In an earlier post, Creating Pressure Relief Valve Fugitive Emissions Testing, we described the advancement of this effect to create standards in this area.
I joined Emerson’s Dr. Amr Gado and Calvin Deng as they presented this work in an Offshore Technology Conference (OTC) technical track, Striving Toward Safety Excellence in Offshore and Subsea Environments.
Manufacturers and producers are seeking ways to reduce fugitive emissions, both due to environmental regulations and the desire to operate sustainable operations. Valves are the largest source of these emissions and lots of standards are currently available for control valves but not pressure relief valves.
Pressure and safety relief valves do not have actuators, but are operated based on exceeding a pressure setpoint. The valve is closed until the pressure level is exceeded where it opens to relieve the pressure in the vessel.
Calvin described the testing procedure developed in conjunction with one of the certified testing labs. The inlet of the valve is most exposed to the temperature of the vessel, so the testing developed took this into account on where to apply the heating cycles during testing.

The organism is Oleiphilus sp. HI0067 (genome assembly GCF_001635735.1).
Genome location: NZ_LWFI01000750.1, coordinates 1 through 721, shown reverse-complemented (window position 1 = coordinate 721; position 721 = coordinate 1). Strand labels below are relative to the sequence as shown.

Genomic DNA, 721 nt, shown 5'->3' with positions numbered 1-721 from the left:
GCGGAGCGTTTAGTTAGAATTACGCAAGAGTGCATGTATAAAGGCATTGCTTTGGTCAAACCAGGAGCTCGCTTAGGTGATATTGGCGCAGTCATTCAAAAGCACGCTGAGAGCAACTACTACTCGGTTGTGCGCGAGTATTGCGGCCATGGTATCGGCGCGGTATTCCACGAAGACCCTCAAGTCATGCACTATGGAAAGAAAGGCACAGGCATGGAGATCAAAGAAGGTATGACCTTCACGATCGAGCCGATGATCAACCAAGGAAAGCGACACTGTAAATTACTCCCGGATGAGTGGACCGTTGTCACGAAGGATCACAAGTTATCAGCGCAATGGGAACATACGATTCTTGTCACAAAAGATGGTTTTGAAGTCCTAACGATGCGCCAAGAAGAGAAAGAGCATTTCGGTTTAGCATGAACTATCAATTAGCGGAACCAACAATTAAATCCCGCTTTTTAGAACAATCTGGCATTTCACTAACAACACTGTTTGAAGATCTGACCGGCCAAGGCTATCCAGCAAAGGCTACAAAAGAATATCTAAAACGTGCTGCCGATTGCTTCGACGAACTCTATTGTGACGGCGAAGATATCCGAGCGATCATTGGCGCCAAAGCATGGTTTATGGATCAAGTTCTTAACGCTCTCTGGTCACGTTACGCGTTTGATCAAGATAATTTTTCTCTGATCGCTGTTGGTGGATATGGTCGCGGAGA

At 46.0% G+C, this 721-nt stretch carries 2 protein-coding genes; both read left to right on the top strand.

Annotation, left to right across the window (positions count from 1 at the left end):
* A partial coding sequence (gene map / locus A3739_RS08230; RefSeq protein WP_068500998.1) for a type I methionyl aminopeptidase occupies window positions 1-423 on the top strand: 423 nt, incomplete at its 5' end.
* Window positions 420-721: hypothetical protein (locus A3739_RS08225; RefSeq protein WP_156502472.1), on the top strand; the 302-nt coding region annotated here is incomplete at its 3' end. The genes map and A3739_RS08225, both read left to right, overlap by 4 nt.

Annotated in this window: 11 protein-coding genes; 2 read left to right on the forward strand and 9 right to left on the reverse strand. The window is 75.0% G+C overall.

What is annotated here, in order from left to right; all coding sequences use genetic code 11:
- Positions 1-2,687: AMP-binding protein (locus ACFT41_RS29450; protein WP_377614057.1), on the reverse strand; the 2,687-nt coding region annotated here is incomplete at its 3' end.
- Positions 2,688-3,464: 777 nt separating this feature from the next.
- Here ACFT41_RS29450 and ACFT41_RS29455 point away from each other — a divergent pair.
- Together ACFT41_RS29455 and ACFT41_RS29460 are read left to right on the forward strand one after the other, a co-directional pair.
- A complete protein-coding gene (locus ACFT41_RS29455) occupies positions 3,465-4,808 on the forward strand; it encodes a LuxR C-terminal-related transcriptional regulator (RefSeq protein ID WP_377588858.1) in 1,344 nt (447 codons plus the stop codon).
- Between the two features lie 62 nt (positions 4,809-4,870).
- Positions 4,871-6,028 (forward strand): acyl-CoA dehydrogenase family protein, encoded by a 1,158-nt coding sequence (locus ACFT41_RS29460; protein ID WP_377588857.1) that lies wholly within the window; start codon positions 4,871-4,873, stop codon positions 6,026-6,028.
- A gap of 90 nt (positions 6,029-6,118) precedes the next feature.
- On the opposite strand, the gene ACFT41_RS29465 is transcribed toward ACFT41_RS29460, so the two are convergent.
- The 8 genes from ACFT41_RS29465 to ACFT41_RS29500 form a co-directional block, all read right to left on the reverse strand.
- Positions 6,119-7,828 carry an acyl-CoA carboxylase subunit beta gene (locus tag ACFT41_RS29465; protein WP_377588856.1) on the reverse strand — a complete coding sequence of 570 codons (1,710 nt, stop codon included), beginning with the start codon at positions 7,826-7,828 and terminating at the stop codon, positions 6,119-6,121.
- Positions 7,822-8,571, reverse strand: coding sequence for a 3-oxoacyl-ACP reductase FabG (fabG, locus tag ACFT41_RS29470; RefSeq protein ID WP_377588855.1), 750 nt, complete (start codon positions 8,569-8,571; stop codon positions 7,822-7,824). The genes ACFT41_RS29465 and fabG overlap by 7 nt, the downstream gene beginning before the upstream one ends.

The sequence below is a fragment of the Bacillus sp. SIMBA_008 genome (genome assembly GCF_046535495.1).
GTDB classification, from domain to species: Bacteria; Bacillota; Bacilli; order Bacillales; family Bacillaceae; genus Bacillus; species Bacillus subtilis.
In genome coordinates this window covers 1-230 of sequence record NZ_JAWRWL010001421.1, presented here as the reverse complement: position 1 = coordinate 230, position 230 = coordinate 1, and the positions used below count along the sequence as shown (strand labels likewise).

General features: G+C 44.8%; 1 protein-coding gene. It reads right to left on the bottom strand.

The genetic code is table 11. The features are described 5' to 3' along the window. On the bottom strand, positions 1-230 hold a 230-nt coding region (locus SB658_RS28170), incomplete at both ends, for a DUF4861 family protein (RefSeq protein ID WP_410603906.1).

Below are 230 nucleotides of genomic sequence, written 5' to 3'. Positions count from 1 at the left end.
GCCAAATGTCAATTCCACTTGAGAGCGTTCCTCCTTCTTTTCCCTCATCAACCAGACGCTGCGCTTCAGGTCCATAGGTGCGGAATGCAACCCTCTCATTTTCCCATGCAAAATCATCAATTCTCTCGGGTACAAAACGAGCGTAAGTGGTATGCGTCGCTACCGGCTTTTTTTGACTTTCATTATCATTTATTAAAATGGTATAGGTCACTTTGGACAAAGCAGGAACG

For the various types of pressure relief valves tested, leak paths were identified and a mass spectrometer used to identify the helium medium used for the leakage testing.
Amr wrapped up the presentation on testing to create a fugitive-emissions compliant pressure relief valve. Not only are there environmental advantages, but more product is available for sale and less exposure to the risk of regulatory fines for exceeding limits.
To learn more about the wide range of relief valves and which are most suitable for your applications, visit the Pressure and Safety Relief Valves section of Emerson.com. You can also connect and interact with other valve and pressure management specialists in the Valves and Regulators groups in the Emerson Exchange 365 community.